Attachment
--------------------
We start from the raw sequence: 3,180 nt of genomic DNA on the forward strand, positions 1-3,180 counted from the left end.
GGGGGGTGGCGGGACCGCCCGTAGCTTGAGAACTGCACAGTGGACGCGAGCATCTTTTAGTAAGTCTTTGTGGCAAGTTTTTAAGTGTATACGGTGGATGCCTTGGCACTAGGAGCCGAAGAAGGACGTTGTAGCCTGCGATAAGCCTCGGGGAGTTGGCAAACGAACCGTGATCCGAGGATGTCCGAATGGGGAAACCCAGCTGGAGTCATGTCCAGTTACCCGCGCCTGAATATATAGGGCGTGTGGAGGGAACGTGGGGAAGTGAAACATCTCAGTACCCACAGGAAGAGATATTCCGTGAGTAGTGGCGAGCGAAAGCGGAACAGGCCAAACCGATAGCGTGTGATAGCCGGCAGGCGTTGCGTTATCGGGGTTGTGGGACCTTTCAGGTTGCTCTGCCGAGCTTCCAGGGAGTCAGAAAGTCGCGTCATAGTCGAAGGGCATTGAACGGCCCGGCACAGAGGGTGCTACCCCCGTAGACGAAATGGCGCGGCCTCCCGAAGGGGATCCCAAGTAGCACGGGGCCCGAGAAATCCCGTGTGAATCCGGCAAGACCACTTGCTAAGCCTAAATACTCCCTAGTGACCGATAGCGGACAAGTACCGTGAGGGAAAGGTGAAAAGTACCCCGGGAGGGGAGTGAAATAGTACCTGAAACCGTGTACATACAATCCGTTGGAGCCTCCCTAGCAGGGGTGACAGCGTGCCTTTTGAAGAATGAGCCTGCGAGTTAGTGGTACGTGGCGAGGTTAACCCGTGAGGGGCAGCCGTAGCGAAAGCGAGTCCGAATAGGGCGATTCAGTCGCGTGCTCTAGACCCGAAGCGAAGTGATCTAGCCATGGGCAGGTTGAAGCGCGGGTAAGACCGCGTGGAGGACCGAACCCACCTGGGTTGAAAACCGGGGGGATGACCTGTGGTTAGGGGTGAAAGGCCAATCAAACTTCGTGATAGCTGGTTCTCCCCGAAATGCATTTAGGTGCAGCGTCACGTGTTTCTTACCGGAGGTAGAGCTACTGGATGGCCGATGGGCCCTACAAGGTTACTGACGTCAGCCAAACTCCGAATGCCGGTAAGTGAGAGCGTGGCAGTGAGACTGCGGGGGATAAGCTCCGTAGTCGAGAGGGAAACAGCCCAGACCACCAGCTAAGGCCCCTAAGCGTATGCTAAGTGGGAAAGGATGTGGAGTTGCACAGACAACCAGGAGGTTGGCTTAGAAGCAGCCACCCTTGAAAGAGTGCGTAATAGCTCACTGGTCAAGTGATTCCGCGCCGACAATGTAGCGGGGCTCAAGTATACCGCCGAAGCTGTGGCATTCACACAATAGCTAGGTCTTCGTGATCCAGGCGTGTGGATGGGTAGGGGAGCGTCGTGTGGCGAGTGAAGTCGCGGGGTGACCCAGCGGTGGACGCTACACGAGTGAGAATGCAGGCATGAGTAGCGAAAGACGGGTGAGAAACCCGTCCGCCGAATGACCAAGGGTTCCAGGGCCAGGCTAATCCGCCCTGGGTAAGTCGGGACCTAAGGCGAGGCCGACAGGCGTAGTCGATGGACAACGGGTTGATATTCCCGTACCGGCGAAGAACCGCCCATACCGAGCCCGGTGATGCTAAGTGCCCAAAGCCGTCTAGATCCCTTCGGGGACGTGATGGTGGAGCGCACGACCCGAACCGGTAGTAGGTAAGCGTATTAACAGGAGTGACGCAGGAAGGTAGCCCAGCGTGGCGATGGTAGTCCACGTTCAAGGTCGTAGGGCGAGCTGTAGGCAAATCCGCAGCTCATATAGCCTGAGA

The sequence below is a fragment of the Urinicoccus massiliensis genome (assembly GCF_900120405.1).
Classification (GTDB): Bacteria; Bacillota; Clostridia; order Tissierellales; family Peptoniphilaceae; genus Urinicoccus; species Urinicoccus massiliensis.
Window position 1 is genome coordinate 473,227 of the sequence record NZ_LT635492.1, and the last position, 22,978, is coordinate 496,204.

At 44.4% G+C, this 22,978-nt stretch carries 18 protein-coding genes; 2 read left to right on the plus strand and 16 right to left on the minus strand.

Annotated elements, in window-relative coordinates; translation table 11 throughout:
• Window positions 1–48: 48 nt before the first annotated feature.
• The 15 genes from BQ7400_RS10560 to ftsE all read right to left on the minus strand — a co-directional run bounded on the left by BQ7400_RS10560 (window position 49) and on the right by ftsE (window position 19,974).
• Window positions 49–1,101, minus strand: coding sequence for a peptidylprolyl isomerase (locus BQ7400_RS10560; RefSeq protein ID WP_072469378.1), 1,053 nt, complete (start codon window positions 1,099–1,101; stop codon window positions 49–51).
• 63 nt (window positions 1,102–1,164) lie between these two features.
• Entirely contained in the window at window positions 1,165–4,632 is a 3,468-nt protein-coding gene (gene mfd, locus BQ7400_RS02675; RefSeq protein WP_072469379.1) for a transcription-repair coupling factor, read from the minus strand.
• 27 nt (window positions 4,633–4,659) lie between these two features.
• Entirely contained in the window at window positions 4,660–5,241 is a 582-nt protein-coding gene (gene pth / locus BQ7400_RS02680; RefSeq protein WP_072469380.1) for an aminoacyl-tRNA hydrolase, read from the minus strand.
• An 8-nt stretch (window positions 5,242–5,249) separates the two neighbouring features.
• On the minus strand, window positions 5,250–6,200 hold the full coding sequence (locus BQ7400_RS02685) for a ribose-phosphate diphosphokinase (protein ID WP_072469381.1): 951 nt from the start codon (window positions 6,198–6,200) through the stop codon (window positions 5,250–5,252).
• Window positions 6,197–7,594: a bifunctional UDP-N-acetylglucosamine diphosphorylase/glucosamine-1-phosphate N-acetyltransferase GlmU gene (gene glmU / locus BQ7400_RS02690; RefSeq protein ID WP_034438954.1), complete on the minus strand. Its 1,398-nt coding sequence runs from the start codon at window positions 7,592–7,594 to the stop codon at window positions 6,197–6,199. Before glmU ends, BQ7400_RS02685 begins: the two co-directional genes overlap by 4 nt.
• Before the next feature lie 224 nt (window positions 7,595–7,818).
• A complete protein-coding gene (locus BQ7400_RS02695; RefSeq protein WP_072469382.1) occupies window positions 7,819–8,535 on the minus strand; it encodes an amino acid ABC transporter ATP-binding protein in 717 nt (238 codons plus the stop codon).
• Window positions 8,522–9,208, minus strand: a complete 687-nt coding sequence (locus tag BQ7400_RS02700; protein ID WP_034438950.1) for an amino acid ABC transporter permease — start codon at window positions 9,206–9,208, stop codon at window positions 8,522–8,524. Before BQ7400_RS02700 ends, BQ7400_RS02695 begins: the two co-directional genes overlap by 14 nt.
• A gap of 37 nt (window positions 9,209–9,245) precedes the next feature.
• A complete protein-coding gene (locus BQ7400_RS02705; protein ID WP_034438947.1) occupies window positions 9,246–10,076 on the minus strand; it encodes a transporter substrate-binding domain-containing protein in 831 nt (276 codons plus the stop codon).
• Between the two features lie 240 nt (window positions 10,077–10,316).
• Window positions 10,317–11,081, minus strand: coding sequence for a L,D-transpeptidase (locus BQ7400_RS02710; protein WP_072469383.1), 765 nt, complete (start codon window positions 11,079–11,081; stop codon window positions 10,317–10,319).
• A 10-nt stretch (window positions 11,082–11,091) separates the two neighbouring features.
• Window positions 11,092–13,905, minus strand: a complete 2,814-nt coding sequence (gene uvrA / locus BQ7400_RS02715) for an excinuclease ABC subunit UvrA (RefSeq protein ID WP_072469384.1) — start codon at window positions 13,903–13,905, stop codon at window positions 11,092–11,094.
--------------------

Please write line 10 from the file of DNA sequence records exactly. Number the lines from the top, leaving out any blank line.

• Window positions 49–1,101, minus strand: coding sequence for a peptidylprolyl isomerase (locus BQ7400_RS10560; RefSeq protein ID WP_072469378.1), 1,053 nt, complete (start codon window positions 1,099–1,101; stop codon window positions 49–51).